You can provide direct support for our Research Collaboration as a Regional Care Physician. We can refer new patients to you who aren’t currently seeing a dermatologist and who have been identified as needing follow-up care.  We’ll be able to give you highly specific images that we’ve taken of suspicious areas and lesions on a Research Participant’s skin in our Research Collaboration.

If you’re an employer, or if you work for a company, Advanced Skin Cancer Screenings can be a life and cost saving part of your company wellness program.

People are a company’s most valuable asset, and keeping everyone healthy is good for the business.  Advanced Skin Cancer Screenings can be given to all employees as part of your company’s benefit plan.

Have questions about Advanced Skin Cancer Screenings?

Are you considering an Advanced Skin Cancer Screening for you or someone you know?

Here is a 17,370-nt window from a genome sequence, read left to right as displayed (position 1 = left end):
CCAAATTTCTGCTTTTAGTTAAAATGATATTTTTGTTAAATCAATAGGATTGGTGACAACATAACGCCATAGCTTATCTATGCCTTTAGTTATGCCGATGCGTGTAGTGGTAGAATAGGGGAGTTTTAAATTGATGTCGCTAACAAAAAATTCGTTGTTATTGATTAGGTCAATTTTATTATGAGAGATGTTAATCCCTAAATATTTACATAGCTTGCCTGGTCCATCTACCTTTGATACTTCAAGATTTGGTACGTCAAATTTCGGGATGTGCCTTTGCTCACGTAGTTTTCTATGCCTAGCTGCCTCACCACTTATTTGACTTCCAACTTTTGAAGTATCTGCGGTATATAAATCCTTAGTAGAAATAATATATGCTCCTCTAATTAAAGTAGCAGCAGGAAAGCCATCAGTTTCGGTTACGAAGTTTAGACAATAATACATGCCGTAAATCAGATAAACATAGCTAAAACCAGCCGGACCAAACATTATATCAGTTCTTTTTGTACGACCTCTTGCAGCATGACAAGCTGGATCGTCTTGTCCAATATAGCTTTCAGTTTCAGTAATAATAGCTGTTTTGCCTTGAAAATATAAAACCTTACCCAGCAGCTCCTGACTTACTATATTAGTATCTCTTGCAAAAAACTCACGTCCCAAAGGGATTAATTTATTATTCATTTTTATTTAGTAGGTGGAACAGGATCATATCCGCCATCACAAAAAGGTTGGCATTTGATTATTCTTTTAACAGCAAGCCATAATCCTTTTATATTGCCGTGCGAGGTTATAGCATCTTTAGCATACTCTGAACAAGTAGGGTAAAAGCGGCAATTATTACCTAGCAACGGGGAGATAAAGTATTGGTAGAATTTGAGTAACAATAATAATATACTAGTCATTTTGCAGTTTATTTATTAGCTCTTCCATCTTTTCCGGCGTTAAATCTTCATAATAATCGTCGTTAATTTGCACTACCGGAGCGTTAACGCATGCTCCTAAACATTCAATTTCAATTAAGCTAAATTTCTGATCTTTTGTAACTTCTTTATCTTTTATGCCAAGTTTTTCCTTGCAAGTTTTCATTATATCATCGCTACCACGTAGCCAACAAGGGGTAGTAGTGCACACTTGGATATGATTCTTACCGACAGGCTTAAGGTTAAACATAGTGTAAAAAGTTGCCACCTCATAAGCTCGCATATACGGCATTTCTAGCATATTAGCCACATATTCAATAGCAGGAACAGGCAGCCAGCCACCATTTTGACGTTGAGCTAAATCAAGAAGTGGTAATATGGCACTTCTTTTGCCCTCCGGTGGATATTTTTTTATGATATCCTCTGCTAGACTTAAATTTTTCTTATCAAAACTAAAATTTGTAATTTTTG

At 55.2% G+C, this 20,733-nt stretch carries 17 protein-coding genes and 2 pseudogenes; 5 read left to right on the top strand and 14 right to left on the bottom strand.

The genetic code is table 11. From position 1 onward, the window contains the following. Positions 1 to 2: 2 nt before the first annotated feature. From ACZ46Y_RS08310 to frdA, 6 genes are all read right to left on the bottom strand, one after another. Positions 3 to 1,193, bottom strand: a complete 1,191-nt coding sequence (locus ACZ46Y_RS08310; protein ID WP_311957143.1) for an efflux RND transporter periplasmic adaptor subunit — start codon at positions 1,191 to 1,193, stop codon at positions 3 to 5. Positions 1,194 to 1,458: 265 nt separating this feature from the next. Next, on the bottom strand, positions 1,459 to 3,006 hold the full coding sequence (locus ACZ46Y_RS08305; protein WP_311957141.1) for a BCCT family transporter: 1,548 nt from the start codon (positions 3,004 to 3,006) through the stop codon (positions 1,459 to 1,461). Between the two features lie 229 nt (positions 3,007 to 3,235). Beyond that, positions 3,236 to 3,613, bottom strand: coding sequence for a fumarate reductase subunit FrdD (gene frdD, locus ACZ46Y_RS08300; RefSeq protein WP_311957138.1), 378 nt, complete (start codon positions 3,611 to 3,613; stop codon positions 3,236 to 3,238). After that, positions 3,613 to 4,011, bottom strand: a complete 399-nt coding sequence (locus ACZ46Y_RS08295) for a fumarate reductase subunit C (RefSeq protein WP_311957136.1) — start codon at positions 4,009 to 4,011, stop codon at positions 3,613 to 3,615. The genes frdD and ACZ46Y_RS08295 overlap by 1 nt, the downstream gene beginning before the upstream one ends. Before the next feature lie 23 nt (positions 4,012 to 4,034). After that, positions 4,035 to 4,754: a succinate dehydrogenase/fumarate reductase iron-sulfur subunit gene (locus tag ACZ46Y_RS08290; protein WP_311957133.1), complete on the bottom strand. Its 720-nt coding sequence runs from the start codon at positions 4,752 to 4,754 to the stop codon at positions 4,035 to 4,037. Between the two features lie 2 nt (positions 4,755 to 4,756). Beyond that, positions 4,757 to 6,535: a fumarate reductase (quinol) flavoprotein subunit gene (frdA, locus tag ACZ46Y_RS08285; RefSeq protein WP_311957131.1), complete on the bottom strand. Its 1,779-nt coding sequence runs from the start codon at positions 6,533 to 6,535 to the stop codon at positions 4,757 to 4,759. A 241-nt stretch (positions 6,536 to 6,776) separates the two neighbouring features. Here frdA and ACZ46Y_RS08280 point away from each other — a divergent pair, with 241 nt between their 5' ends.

About Your Advanced Skin Cancer Screening

Why is an Advanced Skin Cancer Screening necessary?

Skin cancer is the most common cancer in the United States; in fact, 1 in 5 Americans will develop skin cancer in their lifetime. People of all colors and races can get skin cancer. There are many different types of skin cancer, including actinic keratoses (AK), basal cell carcinoma (BCC), squamous cell carcinoma (SCC), and melanoma. BCC and SCC are the most common forms of skin cancer, but melanoma is the most deadly. With early detection and proper treatment, the cure rate for BCC and SCC is about 95 percent. When melanoma is detected before it spreads, it also has a high cure rate. An Advanced Skin Cancer Screening helps people find early skin cancers.